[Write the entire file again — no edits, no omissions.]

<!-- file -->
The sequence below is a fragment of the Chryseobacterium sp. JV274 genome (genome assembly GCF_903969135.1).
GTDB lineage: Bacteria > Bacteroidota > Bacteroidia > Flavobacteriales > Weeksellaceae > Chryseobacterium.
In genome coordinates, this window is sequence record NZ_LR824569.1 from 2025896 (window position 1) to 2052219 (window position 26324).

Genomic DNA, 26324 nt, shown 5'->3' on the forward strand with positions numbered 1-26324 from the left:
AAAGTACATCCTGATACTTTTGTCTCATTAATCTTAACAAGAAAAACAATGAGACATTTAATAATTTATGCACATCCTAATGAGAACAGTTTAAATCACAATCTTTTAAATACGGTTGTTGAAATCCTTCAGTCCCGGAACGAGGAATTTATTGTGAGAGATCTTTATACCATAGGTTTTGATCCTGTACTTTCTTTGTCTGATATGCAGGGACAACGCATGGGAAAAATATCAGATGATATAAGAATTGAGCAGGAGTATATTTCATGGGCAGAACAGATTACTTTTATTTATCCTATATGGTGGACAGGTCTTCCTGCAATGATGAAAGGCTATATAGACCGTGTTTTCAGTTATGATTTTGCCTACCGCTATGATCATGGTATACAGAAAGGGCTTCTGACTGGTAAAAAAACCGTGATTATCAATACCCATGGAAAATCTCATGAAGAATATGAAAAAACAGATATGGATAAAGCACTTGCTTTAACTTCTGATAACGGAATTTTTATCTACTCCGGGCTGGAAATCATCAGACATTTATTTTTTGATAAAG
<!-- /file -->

The sequence below is a fragment of the Chryseobacterium sp. JV274 genome (genome assembly GCF_903969135.1).
GTDB lineage: Bacteria > Bacteroidota > Bacteroidia > Flavobacteriales > Weeksellaceae > Chryseobacterium.
In genome coordinates, this window is sequence record NZ_LR824569.1 from 2025896 (window position 1) to 2052219 (window position 26324).

Genomic DNA, 26324 nt, shown 5'->3' on the forward strand with positions numbered 1-26324 from the left:
AAAGTACATCCTGATACTTTTGTCTCATTAATCTTAACAAGAAAAACAATGAGACATTTAATAATTTATGCACATCCTAATGAGAACAGTTTAAATCACAATCTTTTAAATACGGTTGTTGAAATCCTTCAGTCCCGGAACGAGGAATTTATTGTGAGAGATCTTTATACCATAGGTTTTGATCCTGTACTTTCTTTGTCTGATATGCAGGGACAACGCATGGGAAAAATATCAGATGATATAAGAATTGAGCAGGAGTATATTTCATGGGCAGAACAGATTACTTTTATTTATCCTATATGGTGGACAGGTCTTCCTGCAATGATGAAAGGCTATATAGACCGTGTTTTCAGTTATGATTTTGCCTACCGCTATGATCATGGTATACAGAAAGGGCTTCTGACTGGTAAAAAAACCGTGATTATCAATACCCATGGAAAATCTCATGAAGAATATGAAAAAACAGATATGGATAAAGCACTTGCTTTAACTTCTGATAACGGAATTTTTATCTACTCCGGGCTGGAAATCATCAGACATTTATTTTTTGATAAAG